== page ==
by South University
November 30, 2015

As you may already know, nurse practitioners serve as important primary medical care providers for many patients across the United States. Among the various specialties nurse practitioners may have, adult gerontology primary care is one that could increase in importance as the average age of the US population continues to rise. Today, we look at the care and services adult gerontology primary care nurse practitioners offer patients.

Responsibilities

An Adult Gerontology Primary Care Nurse Practitioner (AGPCNP) is a type of a nurse practitioner who specializes in caring for patients from adolescence to adulthood to old age. AGPCNPs provide acute, chronic and preventive healthcare services, coordinating with specialty physicians and other healthcare providers as needed.

On top of diagnosing, examining and treating their patients, Adult Gerontology Primary Care Nurse Practitioners typically offer routine checkups, assessments, immunizations, and one-on-one health counseling and education. In fact, providing education is a large part of their day and these nurse practitioners work closely with their patients to develop and implement healthy lifestyle and disease prevention plans, often involving things like diet, exercise and physical therapy in addition to any prescribed medications. AGPCNPs will also work with a patient's family to make sure family members are as involved and informed as needed to support the patient.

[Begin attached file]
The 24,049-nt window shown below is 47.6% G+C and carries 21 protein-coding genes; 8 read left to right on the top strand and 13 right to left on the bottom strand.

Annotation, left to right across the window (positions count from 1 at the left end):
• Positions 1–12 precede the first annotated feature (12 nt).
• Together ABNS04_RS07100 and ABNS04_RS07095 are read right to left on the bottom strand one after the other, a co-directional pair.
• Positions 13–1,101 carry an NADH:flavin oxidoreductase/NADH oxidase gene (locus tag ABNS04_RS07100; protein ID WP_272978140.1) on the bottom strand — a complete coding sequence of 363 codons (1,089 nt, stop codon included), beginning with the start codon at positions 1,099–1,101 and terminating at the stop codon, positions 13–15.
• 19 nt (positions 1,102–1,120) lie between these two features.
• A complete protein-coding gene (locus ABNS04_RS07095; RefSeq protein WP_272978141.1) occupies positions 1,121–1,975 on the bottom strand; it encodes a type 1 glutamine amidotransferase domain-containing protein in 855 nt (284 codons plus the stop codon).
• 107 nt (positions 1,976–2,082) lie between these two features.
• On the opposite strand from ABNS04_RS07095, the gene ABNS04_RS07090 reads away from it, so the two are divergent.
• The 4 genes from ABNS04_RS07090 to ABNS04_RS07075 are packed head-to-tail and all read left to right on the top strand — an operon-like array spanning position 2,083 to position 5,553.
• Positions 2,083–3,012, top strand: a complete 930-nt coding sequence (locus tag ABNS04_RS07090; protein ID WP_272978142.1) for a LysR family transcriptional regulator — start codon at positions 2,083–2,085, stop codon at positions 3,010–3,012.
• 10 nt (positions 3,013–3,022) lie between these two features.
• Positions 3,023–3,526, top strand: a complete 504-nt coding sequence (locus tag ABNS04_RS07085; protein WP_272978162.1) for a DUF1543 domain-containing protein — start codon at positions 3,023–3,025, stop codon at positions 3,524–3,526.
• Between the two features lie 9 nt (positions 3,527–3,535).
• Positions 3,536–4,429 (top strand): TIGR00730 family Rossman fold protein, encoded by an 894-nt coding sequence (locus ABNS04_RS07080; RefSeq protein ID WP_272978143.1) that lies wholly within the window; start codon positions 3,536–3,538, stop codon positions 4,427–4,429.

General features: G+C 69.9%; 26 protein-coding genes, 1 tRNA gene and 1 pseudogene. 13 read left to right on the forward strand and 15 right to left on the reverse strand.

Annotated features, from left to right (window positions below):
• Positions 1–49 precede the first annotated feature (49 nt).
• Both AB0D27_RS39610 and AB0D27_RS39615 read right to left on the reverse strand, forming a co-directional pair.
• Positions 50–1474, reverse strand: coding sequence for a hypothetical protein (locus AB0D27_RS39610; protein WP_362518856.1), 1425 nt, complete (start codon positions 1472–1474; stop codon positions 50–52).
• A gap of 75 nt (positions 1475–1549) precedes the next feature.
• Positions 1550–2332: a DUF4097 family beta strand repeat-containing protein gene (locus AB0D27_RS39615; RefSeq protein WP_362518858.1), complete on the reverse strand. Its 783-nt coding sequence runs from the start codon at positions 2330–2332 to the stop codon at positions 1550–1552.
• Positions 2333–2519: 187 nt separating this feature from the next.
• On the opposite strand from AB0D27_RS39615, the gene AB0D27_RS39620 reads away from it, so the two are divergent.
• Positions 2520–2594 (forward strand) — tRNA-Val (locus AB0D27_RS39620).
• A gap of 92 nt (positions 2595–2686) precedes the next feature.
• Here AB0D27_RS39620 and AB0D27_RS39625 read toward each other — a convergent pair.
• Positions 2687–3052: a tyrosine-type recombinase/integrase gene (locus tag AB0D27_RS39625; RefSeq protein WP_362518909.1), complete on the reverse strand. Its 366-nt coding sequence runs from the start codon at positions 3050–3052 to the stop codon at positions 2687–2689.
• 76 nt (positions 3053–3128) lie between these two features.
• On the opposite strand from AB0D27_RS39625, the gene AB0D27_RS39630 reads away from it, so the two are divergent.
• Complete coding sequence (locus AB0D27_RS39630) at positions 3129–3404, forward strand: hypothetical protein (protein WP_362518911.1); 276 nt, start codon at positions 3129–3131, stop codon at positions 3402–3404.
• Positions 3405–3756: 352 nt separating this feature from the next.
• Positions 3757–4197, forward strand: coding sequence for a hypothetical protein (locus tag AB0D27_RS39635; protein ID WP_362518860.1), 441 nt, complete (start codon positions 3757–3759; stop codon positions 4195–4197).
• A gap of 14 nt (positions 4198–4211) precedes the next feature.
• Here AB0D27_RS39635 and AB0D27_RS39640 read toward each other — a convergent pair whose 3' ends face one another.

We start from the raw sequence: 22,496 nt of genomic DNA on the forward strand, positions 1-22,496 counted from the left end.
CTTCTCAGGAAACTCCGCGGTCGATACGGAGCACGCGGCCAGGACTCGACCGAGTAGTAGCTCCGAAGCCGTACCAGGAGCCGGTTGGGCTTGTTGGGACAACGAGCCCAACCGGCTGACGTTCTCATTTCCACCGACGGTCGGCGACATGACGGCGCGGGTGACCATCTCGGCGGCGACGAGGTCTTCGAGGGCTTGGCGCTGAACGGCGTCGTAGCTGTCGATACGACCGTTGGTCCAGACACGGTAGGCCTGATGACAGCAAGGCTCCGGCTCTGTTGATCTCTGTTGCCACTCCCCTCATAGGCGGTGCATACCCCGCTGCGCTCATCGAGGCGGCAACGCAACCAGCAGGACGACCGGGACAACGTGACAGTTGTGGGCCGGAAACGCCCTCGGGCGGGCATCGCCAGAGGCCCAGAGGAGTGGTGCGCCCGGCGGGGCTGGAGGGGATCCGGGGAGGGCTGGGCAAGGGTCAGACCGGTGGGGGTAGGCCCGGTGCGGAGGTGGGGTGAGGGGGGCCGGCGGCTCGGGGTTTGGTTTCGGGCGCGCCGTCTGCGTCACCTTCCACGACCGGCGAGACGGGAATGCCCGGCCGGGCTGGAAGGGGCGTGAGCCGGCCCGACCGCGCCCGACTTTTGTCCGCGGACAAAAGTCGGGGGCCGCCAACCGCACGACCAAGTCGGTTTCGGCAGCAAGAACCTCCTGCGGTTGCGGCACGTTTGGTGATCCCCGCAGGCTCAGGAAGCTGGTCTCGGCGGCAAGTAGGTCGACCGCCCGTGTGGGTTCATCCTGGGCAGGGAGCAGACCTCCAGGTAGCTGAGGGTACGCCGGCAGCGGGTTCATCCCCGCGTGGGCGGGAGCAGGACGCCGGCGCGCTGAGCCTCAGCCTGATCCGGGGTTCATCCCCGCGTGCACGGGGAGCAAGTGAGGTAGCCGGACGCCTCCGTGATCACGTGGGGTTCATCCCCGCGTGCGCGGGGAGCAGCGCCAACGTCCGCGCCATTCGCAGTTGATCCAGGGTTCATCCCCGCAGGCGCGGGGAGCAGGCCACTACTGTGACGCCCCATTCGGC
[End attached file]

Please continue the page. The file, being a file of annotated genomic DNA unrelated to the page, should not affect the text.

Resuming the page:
Places of Practice

Although state laws vary regarding scope of practice for nurse practitioners, Adult Gerontology Primary Care Nurse Practitioners in many states may have their own private practice in which they see patients in an office or provide home care or do both. AGPCNP may also work in a range of organizations including:

  • Long-term care and assisted living facilities
  • Healthcare clinics
  • Hospitals
  • Rehabilitation centers
  • Nursing homes
  • Correctional centers and other settings with primary care services

Education

All Adult Gerontology Primary Care Nurse Practitioners have achieved licensure and credentialing beyond what is required to work as a registered nurse (RN). To practice, every nurse practitioner must complete a master’s degree program, with many earning additional post graduate certificates and even doctoral degrees. Over the course of their career, nurse practitioners continue to grow and maintain their knowledge of healthcare by completing regular continuing education courses and workshops.

Learn more about Nurse Practitioner Careers

To learn about nurse practitioner programs, careers and opportunities, read more articles about nurse practitioners on our blog or explore our Nursing programs, including those designed to prepare students for careers as Nurse Practitioners.